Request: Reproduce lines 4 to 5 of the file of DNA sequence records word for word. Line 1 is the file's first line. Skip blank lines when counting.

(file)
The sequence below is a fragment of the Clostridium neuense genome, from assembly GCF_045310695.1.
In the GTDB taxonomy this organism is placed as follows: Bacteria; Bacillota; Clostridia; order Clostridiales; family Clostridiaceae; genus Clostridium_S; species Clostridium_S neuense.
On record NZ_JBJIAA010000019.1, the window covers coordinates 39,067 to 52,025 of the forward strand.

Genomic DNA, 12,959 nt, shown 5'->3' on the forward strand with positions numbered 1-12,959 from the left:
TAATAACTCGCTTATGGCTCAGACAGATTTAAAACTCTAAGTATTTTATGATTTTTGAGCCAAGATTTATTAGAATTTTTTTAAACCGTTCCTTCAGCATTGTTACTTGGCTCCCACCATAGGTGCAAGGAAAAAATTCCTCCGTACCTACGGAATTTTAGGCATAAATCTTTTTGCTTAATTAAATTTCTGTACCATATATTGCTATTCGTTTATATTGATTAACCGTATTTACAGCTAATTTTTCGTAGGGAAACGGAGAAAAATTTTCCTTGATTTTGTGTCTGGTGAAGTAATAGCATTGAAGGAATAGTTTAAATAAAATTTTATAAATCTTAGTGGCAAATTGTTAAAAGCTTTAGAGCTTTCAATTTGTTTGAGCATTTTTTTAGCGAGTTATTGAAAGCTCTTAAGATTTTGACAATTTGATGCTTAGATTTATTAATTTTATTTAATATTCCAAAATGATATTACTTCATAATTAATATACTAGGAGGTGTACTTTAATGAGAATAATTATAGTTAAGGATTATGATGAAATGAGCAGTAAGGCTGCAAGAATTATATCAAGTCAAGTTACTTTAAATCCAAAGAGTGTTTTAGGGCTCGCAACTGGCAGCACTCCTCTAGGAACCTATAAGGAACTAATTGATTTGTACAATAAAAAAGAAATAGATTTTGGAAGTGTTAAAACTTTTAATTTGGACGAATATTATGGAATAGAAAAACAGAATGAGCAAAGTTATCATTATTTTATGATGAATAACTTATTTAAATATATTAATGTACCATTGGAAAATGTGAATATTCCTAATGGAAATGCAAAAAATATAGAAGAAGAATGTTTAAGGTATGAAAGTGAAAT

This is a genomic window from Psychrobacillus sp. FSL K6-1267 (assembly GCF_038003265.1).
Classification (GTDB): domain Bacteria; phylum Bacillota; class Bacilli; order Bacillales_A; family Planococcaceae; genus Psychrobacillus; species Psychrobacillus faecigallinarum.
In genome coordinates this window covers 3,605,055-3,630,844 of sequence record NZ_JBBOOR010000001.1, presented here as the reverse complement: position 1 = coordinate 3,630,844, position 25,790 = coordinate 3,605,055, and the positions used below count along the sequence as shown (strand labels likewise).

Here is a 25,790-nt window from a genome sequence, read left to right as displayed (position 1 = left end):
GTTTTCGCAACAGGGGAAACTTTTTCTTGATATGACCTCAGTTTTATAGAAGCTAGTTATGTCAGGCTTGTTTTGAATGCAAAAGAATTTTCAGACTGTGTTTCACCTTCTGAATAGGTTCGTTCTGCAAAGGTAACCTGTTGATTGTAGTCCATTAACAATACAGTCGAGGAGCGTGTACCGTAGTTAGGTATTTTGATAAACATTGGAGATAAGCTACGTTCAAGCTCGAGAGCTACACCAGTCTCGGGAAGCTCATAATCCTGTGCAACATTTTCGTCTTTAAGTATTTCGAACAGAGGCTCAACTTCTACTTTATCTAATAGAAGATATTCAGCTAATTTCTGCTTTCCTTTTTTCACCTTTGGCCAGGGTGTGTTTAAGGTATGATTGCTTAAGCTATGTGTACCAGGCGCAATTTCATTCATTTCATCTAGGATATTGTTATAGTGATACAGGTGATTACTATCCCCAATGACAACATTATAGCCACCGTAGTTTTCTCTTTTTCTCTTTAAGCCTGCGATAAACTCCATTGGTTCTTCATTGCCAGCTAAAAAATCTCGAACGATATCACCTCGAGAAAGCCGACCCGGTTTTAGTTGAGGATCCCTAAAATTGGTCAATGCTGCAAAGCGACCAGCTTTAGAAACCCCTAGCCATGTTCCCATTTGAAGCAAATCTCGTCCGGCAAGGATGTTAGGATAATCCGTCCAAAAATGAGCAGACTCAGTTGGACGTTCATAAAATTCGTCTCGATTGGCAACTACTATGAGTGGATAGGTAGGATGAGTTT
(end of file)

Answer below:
Genomic DNA, 12,959 nt, shown 5'->3' on the forward strand with positions numbered 1-12,959 from the left:
TAATAACTCGCTTATGGCTCAGACAGATTTAAAACTCTAAGTATTTTATGATTTTTGAGCCAAGATTTATTAGAATTTTTTTAAACCGTTCCTTCAGCATTGTTACTTGGCTCCCACCATAGGTGCAAGGAAAAAATTCCTCCGTACCTACGGAATTTTAGGCATAAATCTTTTTGCTTAATTAAATTTCTGTACCATATATTGCTATTCGTTTATATTGATTAACCGTATTTACAGCTAATTTTTCGTAGGGAAACGGAGAAAAATTTTCCTTGATTTTGTGTCTGGTGAAGTAATAGCATTGAAGGAATAGTTTAAATAAAATTTTATAAATCTTAGTGGCAAATTGTTAAAAGCTTTAGAGCTTTCAATTTGTTTGAGCATTTTTTTAGCGAGTTATTGAAAGCTCTTAAGATTTTGACAATTTGATGCTTAGATTTATTAATTTTATTTAATATTCCAAAATGATATTACTTCATAATTAATATACTAGGAGGTGTACTTTAATGAGAATAATTATAGTTAAGGATTATGATGAAATGAGCAGTAAGGCTGCAAGAATTATATCAAGTCAAGTTACTTTAAATCCAAAGAGTGTTTTAGGGCTCGCAACTGGCAGCACTCCTCTAGGAACCTATAAGGAACTAATTGATTTGTACAATAAAAAAGAAATAGATTTTGGAAGTGTTAAAACTTTTAATTTGGACGAATATTATGGAATAGAAAAACAGAATGAGCAAAGTTATCATTATTTTATGATGAATAACTTATTTAAATATATTAATGTACCATTGGAAAATGTGAATATTCCTAATGGAAATGCAAAAAATATAGAAGAAGAATGTTTAAGGTATGAAAGTGAAAT